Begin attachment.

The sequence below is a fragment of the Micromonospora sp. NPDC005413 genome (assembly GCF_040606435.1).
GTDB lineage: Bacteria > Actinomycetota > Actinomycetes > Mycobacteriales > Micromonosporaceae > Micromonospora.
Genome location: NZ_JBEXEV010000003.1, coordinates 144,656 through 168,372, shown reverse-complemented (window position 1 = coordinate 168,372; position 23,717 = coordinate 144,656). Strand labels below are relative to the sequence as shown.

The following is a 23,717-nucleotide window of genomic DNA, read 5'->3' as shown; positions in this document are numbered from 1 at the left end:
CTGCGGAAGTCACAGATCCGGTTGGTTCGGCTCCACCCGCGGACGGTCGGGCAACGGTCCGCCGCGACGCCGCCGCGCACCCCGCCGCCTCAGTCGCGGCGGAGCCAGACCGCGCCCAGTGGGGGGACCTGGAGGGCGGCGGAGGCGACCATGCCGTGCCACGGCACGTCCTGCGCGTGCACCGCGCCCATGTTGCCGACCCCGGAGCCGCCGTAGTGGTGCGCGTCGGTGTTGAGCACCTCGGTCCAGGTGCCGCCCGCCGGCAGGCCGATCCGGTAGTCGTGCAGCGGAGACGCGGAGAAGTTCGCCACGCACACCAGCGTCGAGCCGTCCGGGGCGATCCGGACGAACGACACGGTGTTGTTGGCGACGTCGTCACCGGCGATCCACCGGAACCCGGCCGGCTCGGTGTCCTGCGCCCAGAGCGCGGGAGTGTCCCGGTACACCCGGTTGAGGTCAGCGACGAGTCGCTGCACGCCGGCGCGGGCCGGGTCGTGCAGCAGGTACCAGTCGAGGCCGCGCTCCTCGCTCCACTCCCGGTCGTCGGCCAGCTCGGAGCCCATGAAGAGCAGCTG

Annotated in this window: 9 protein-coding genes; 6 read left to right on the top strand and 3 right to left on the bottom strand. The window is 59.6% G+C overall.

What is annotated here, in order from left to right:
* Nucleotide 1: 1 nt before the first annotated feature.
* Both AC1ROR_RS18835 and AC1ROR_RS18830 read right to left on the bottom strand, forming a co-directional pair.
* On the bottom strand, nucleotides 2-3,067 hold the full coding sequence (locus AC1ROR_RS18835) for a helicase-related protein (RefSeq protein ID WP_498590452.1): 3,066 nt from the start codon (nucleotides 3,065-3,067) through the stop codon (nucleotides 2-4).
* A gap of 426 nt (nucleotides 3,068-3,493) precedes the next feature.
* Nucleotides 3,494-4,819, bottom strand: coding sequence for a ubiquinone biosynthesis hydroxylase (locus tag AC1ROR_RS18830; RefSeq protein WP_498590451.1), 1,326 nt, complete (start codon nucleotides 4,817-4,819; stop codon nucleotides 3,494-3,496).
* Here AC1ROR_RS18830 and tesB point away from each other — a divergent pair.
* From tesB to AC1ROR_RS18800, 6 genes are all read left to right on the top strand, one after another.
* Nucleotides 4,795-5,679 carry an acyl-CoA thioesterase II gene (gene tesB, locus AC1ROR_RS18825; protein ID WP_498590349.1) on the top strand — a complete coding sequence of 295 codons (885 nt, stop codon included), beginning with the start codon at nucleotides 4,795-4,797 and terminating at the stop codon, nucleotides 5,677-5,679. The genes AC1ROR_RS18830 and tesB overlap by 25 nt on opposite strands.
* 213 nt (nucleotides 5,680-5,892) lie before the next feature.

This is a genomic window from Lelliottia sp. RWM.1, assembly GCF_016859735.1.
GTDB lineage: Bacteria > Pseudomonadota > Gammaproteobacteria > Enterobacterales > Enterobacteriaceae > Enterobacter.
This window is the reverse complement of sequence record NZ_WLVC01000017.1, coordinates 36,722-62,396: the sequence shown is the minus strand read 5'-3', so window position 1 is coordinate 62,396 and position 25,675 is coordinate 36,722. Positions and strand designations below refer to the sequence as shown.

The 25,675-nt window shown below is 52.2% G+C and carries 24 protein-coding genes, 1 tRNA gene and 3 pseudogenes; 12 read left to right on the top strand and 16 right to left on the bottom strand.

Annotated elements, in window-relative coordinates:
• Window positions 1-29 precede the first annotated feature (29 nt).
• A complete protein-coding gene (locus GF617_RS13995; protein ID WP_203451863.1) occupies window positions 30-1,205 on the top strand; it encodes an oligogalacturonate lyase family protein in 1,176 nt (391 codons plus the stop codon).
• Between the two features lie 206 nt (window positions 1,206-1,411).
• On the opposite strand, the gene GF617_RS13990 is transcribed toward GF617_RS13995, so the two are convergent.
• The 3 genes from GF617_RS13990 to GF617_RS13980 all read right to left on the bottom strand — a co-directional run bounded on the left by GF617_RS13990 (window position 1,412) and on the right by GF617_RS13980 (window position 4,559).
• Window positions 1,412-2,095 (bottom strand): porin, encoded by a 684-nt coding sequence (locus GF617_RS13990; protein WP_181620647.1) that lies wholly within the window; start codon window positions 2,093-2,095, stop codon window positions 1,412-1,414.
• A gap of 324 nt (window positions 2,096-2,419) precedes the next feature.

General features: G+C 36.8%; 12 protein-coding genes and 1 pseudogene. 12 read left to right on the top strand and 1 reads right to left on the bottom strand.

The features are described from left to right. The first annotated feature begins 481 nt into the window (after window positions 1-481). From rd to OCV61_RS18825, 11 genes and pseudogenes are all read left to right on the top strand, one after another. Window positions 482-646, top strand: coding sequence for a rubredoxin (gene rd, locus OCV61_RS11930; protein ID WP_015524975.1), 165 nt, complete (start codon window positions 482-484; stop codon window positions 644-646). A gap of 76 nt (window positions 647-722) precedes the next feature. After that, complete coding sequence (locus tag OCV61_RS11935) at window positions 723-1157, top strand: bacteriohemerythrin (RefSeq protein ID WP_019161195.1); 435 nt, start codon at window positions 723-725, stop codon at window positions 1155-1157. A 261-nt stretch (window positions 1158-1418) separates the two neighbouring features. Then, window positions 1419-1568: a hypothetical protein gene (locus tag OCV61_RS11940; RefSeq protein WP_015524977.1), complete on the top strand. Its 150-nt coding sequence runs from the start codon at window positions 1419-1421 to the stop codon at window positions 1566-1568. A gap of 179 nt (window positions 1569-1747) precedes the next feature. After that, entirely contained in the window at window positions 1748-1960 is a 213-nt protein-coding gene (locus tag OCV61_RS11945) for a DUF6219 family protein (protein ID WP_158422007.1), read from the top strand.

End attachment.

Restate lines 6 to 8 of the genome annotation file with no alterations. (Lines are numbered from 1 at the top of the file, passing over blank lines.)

Annotated in this window: 9 protein-coding genes; 6 read left to right on the top strand and 3 right to left on the bottom strand. The window is 59.6% G+C overall.

What is annotated here, in order from left to right:
* Nucleotide 1: 1 nt before the first annotated feature.